Up close tonight, health officials now say patients in nearly two dozen states may have received steroid shots tainted with a fungus linked to a deadly meningitis outbreak.

So far, at least 47 people have been sickened across seven states, five of those patients have died. All of them received steroid shots that came from the same manufacturer in Massachusetts. Chief medical correspondent Dr. Sanjay Gupta is following developments closely. He joins me now. There are different types of meningitis, Sanjay. Which type is this?

DR. SANJAY GUPTA, CNN CHIEF MEDICAL CORRESPONDENT: This is something known as fungal meningitis. It's a type of mold, actually. That's what's causing the illness here.

Bacterial meningitis is a different form caused by bacteria, obviously. It can be treated with antibiotics. The most common form of meningitis, the type you hear for example on college campuses, that's typically viral meningitis.

Viral meningitis and bacterial meningitis more common, but also typically more contagious, that's why viral meningitis is found on these campuses.

If there's any good news about the fungal meningitis, Anderson, it's typically not contagious. It's very hard to spread from person to person.

COOPER: So they traced the source of this infection to a bad batch of steroids distributed by the New England Compounding Center. What is compounded, what is that?

GUPTA: This is a real medical investigation, I have to tell you. We have been following this along for some time. What happens is that you have a manufacturer, makes the medication, in this case the steroid as you mentioned.

But then it may go to a compounding facility because it's arrived in bulk, they got to divvy it up into smaller doses. Sometimes they will concentrate the doses, sometimes they may mix it with other medications.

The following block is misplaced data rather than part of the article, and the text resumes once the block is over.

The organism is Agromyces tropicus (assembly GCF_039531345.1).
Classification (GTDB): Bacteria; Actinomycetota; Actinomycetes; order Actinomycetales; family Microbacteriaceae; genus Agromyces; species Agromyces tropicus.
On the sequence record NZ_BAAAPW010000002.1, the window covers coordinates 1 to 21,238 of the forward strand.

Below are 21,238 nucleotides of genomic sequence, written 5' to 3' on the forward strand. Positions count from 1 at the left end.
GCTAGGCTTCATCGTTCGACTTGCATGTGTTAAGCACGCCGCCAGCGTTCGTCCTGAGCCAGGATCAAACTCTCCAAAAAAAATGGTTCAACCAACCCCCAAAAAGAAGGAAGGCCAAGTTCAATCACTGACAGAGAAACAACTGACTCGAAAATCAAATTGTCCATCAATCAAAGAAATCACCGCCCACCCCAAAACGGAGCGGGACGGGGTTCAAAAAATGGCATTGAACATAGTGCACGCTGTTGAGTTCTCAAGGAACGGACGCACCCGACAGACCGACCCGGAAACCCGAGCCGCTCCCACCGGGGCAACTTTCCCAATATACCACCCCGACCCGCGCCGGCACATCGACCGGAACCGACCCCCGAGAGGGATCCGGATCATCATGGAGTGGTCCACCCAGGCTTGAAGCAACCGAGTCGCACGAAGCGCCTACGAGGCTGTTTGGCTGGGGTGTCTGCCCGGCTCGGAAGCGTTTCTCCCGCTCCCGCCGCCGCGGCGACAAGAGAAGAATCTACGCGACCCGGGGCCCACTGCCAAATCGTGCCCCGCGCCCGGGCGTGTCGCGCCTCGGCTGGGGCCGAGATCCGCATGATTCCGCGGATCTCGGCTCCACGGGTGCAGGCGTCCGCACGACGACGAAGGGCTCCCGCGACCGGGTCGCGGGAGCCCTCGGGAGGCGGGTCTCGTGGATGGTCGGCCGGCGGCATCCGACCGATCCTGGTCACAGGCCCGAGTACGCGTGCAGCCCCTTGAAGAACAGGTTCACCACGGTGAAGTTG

It's not actually making or manufacturing the medication as much as it is changing the dose and mixing it in some way. So that's what compounding facilities typically do.

They are not, incidentally, Anderson, really quickly, not regulated by the FDA because of that because they're not actually making or manufacturing these medications.

COOPER: So the symptoms I've read often take weeks to appear after a person becomes infected. What kind of symptoms are they?

GUPTA: Well, you know, with fungal meningitis it can be a little bit different than with viral or bacterial. First of all, it can take as you say up to 28 days, which made the investigative part of this more challenging.

But what happens with this fungal meningitis, and again, they believe the mold literally was in these vials that were being injected into the lower backs of these people, it can get into the small blood vessels. It can eventually cause almost mild stroke-like symptoms so people may have numbness or weakness on one side of their body. But ultimately, what meningitis is, it is an inflammation of the lining surrounding the brain and spinal cord.

So people will get terrible headache, they may get dizziness, may lose consciousness. As you know, Anderson, you said the numbers, they may die. We know these patients typically were older patients and typically got the injection because of back pain, but again, fungal meningitis, a really rare thing.